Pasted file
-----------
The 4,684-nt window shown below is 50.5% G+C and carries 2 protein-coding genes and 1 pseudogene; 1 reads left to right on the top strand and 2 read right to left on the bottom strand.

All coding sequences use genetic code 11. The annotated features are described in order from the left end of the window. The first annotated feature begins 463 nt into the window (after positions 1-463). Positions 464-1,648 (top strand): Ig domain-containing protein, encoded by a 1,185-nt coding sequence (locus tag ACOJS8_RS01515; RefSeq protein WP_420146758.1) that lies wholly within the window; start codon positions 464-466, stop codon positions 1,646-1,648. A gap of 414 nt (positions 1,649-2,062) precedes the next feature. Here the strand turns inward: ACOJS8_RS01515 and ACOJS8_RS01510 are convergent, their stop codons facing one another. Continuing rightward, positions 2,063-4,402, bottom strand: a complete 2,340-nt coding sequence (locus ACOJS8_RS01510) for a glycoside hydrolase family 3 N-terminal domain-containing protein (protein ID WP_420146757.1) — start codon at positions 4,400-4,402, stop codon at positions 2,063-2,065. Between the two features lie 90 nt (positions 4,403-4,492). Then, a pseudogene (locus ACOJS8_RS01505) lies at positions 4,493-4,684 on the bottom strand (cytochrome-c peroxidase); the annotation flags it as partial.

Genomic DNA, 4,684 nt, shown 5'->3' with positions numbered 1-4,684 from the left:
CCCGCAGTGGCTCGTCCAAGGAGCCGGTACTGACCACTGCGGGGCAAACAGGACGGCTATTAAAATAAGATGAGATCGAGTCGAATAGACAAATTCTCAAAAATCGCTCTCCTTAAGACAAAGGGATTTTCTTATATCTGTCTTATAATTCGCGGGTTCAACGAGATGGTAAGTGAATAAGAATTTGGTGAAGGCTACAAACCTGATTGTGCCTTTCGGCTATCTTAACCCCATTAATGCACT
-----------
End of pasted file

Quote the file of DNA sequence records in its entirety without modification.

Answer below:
The 4,684-nt window shown below is 50.5% G+C and carries 2 protein-coding genes and 1 pseudogene; 1 reads left to right on the top strand and 2 read right to left on the bottom strand.

All coding sequences use genetic code 11. The annotated features are described in order from the left end of the window. The first annotated feature begins 463 nt into the window (after positions 1-463). Positions 464-1,648 (top strand): Ig domain-containing protein, encoded by a 1,185-nt coding sequence (locus tag ACOJS8_RS01515; RefSeq protein WP_420146758.1) that lies wholly within the window; start codon positions 464-466, stop codon positions 1,646-1,648. A gap of 414 nt (positions 1,649-2,062) precedes the next feature. Here the strand turns inward: ACOJS8_RS01515 and ACOJS8_RS01510 are convergent, their stop codons facing one another. Continuing rightward, positions 2,063-4,402, bottom strand: a complete 2,340-nt coding sequence (locus ACOJS8_RS01510) for a glycoside hydrolase family 3 N-terminal domain-containing protein (protein ID WP_420146757.1) — start codon at positions 4,400-4,402, stop codon at positions 2,063-2,065. Between the two features lie 90 nt (positions 4,403-4,492). Then, a pseudogene (locus ACOJS8_RS01505) lies at positions 4,493-4,684 on the bottom strand (cytochrome-c peroxidase); the annotation flags it as partial.

Genomic DNA, 4,684 nt, shown 5'->3' with positions numbered 1-4,684 from the left:
CCCGCAGTGGCTCGTCCAAGGAGCCGGTACTGACCACTGCGGGGCAAACAGGACGGCTATTAAAATAAGATGAGATCGAGTCGAATAGACAAATTCTCAAAAATCGCTCTCCTTAAGACAAAGGGATTTTCTTATATCTGTCTTATAATTCGCGGGTTCAACGAGATGGTAAGTGAATAAGAATTTGGTGAAGGCTACAAACCTGATTGTGCCTTTCGGCTATCTTAACCCCATTAATGCACT